Disclaimer: Thank you to My Arcade for providing a review copy.
There is nothing more widely accepted and ubiquitous to gaming than arcade cabinets. Movie theaters, bars, and rec rooms feel lived in and give off a classic with them present. Depending what you’re looking for they can cost a fair amount of money money or time to setup. My Arcade has provided a solution for those that like the look, but want a cheaper, compact alternative.
The Micro Player line offers eight different variants, four from both Bandai Namco and Data East. With games ranging from Caveman Ninja to Pac-Man. My version in particular is Karate Champ, but these points are applicable all variants.
It stands at just under seven inches tall with artwork that is near identical to the original cabinet it’s based on. The coin slot has been, retrofitted to be the power button and even glows red for that classic look. There are also some nice features like a removable joystick (if you prefer using the D-Pad), headphone jack, reset button, and Micro-USB port if you don’t have x4 AA batteries available. The latter two along with volume buttons are on the back of the device to keep the front looking sleek.
Two rubber strips on the bottom did a good job of keeping it in place… until they gathered dust making them mostly ineffective. As long as you’re holding it by the sides (what I found most comfortable) it’s not an issue. Playing it either on a table or as a handheld, I found it comfortable to use, even with the joystick out.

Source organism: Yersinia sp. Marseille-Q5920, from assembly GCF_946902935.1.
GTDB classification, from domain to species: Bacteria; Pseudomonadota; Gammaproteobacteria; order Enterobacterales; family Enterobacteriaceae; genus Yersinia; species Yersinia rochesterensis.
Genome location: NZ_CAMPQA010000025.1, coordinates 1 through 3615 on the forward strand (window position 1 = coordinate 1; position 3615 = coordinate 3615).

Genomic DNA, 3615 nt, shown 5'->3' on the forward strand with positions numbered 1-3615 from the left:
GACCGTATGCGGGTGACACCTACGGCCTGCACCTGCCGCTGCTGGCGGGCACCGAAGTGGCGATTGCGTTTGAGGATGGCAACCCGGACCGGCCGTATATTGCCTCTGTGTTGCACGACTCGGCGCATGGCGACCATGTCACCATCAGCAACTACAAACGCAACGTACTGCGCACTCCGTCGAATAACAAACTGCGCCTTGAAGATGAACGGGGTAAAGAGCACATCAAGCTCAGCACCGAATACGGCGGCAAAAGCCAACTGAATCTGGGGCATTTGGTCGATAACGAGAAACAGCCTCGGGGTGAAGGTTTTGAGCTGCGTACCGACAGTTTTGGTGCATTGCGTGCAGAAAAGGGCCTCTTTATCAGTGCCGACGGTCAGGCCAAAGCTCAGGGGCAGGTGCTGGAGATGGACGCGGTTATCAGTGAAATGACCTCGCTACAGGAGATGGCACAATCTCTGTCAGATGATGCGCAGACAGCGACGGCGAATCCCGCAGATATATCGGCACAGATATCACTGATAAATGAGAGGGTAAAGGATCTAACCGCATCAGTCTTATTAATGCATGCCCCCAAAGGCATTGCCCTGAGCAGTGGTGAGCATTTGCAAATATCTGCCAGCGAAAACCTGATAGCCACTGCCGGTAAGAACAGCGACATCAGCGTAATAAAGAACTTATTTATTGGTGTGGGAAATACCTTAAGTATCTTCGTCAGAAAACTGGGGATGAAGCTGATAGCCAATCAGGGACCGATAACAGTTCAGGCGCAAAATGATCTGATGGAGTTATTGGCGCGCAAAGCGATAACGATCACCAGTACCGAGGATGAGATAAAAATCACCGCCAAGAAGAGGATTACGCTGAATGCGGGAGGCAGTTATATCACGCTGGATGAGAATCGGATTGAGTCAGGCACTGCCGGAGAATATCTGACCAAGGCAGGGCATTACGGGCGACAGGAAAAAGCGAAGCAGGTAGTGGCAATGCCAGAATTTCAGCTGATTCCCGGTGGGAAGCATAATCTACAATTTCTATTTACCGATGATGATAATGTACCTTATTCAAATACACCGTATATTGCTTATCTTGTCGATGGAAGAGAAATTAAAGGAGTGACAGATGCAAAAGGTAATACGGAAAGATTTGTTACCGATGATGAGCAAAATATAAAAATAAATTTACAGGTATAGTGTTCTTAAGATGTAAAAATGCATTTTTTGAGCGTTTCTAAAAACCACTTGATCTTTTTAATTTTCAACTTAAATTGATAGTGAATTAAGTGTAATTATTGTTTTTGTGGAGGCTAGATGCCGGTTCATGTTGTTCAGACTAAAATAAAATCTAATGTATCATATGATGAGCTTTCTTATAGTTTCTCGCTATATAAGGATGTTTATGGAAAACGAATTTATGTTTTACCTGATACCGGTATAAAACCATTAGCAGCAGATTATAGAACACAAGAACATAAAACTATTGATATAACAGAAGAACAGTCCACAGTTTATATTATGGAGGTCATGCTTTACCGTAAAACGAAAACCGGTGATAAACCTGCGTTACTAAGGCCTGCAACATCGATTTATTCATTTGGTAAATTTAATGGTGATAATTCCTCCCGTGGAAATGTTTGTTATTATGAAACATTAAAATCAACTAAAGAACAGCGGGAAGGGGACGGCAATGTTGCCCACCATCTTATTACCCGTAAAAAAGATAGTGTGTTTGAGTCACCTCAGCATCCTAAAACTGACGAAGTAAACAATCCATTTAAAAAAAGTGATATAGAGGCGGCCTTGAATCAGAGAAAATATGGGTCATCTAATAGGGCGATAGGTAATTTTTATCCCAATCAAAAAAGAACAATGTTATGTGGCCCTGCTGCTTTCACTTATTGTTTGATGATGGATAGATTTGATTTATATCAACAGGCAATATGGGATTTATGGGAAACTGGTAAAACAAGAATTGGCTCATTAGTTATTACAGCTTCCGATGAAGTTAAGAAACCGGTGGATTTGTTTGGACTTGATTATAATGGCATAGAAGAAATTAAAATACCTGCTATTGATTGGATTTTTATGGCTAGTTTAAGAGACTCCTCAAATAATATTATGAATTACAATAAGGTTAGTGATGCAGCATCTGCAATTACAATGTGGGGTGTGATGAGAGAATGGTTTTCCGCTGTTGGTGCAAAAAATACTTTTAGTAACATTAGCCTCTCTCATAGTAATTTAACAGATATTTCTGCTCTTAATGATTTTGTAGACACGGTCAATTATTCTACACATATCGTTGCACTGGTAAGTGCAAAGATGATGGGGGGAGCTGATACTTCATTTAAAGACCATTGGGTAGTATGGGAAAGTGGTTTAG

The visuals are clear (more so than the NES version it’s based on), however there is a small amount of ghosting when moving. As well, while attacking the opponent both overlapping sections became transparent. It doesn’t affect gameplay but it would be nice if it didn’t happen.
In particular to the Karate Champ version, oddly it’s based on the NES version with two buttons versus the arcade version with two joysticks. I don’t know if it would necessarily play better, but it is strange that an arcade recreation doesn’t use the arcade version of the game. The NES also doesn’t have a training mode like the arcades, which made it difficult to figure out how to play. You can find the NES manual (although here the buttons are swapped) but it would’ve been nice if one was included.
I give it 4/5 stars
As a game, I wouldn’t recommend Karate Champ over say, Heavy Barrel or Dig Dug. It isn’t clear when a hit should or shouldn’t count, or even how to turn around. As a device though, I would recommend it. It looks just like the arcade cabinet you remember and plays great. The drawbacks it has are minor and even then it provides alternatives. Pulling out a Micro-USB with a wall charger is a lot easier to find than x4 AA batteries. But if you don’t want cords so you can display and grab it off your shelf, that’s possible too.
They retail for $34.99 each, and have a new variant coming Holiday 2018 with 20 games included versus one.